The electric bus question

The electric bus question

The electric bus “revolution” isn’t going so hot at some places around the country. And the poster child for this failure can be seen in Greater Philadelphia’s Southeastern Pennsylvania Transportation Authority (SEPTA).

As WHYY Radio has been reporting, SEPTA has placed a “pause” on its conversion to electric buses because, well, they just don’t work very well.

As the station reported last month, “what was meant to be the future of SEPTA’s fleet is closer to extinction than evolution.”

From the report:

“It’s been nearly a year and a half since a passenger set foot inside one of SEPTA’s (electric) buses, which cost nearly a million dollars apiece when they rolled out in 2019. Most are now gathering dust in a South Philly bus depot, riven by cracked chassis and other defects.

“The diesel and hybrid buses that SEPTA planned to replace with the all-electric fleet remain in service, with no timeline for the e-buses to return,” the radio station says.

The culprit is believed to be heavy battery packs.

But that’s only one facet of the problem.

Ari Ofsevit, a senior associate of the Institute for Transit and Development Policy in Boston, told WHYY that electric bus technology remains, at best, years away from reliability.

The battery electric buses in his city, too, failed to live up to performance expectations, “suffering from limited range and long charging times,” the station reports.

“No one has done a large-scale fleet conversion,” Ofsevit said. “There’s a lot of promise. But there isn’t a good track record.”

Similar electric buses also have been taken out of service in Duluth, Minn. (hills and heaters drained batteries too quickly), Indianapolis (poor range per charge) and in Albuquerque, N.M. (for the same reason), the station reports.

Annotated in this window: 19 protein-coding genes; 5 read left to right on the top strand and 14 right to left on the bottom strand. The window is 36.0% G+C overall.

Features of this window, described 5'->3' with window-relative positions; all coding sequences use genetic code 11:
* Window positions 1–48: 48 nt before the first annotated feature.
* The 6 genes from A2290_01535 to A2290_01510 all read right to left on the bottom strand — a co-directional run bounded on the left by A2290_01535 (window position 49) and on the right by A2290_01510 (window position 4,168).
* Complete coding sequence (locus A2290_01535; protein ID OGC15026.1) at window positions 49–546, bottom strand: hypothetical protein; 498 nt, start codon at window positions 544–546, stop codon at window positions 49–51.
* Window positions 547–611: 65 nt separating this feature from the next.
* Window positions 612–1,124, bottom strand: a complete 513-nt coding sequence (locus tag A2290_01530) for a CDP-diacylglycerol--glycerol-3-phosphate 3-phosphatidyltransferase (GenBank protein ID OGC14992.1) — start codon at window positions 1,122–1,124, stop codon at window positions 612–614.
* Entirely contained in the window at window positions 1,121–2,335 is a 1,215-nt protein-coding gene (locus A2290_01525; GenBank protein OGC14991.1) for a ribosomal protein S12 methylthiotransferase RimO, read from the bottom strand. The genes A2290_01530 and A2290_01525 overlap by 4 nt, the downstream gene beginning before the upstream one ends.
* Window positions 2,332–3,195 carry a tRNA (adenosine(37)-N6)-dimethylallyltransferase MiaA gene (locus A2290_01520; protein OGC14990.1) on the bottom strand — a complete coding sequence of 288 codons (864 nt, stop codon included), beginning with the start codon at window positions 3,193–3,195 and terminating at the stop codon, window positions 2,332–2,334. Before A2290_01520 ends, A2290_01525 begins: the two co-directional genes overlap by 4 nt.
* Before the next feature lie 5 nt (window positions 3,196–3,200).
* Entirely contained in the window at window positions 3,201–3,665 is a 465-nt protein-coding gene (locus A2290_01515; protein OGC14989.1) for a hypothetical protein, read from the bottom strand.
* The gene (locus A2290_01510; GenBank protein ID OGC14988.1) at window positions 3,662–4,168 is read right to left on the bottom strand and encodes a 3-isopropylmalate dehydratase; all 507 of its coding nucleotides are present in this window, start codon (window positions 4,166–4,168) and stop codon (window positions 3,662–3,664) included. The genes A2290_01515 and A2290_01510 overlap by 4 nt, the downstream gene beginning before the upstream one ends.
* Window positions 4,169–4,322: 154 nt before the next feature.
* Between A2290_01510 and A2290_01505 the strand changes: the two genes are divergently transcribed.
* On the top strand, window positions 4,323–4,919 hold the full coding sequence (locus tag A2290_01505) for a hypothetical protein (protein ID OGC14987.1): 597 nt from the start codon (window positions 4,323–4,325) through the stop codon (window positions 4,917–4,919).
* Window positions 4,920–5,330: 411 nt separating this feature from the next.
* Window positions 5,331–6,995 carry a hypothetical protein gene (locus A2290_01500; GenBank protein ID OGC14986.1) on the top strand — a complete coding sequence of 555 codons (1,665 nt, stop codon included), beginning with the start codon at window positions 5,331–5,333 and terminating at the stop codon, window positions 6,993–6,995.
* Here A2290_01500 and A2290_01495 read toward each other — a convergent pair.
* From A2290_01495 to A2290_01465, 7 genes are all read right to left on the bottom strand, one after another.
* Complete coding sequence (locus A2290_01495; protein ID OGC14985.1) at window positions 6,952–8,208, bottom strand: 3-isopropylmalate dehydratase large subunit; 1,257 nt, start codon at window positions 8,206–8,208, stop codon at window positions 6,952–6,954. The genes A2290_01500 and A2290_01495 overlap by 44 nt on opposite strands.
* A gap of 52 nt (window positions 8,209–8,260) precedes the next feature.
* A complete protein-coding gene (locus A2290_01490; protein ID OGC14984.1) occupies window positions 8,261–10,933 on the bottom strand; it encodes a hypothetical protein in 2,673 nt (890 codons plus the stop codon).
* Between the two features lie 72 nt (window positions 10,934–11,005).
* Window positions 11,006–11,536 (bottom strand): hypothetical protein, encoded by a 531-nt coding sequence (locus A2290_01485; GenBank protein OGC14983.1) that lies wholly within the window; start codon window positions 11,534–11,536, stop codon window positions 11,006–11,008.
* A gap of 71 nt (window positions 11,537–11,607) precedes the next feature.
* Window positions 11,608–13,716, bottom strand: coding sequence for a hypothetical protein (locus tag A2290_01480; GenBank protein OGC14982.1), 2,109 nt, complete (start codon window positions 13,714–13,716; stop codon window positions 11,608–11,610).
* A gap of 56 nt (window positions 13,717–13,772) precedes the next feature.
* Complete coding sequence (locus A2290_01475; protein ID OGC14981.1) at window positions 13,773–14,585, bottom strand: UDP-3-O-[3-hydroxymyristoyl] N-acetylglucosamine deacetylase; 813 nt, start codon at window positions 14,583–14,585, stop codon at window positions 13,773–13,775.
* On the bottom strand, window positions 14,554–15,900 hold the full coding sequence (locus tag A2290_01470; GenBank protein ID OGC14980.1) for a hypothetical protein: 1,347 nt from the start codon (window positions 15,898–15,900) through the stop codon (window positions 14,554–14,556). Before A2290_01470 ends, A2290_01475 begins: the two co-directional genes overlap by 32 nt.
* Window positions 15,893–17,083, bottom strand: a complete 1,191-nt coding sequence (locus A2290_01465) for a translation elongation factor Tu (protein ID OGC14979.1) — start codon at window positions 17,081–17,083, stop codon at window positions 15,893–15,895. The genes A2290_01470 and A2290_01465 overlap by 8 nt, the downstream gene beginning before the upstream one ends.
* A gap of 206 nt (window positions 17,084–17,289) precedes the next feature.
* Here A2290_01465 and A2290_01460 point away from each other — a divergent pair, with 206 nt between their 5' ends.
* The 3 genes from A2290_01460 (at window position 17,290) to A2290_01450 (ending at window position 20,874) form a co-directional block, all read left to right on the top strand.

Pittsburgh has been testing battery electric buses on some routes. And they are to be the marquee bus on the coming Bus Rapid Transit System between downtown Pittsburgh and Oakland. How those tests have been going appears to have gone unreported.

But the problems with battery electric buses around the country are allowing one lobbying group to drive natural-gas powered buses right through all those chinks in the electric buses’ armor.

You’ll recall that natural-gas buses were the darlings of environmentalists — until the eco-wackos no longer would tolerate fossil fuels to any degree.

That said, Natural Gas Vehicles for America (NGVAmerica) last year made a convincing case for such buses in its “Maximize Clean Transit Investment: Natural Gas Outperforms Electric” report.

Among the issues it found – battery electric buses are “too expensive, lack … operational savings” and lead to the deployment of a “larger number of buses to do the same work as other technologies.”

But it wasn’t only this natural-gas lobbying group that found critical failure for electric buses. A study of one fleet by the National Renewable Energy Laboratory found natural gas buses had an average cost to operate of 60 cents per mile while two different types of electric buses evaluated had an average cost of 94 cents and $1.01 per mile.

Additionally, electric buses (over the life of the study’s evaluation) were found to be available 80 and 76 percent of the time, while the natural gas buses were available 94 percent of the time. That exceeded the industry target of 85 percent.

Whether electric buses are the wave of the future remains to be seen. But growing data suggest they now are not ready for prime time.

And one has to wonder, given how much public money has been “invested” in the battery electric bus cause, whether the government will ever admit to their failures –or continue to bow to the ecocratic mob.

Colin McNickle is communications and marketing director at the Allegheny Institute for Public Policy (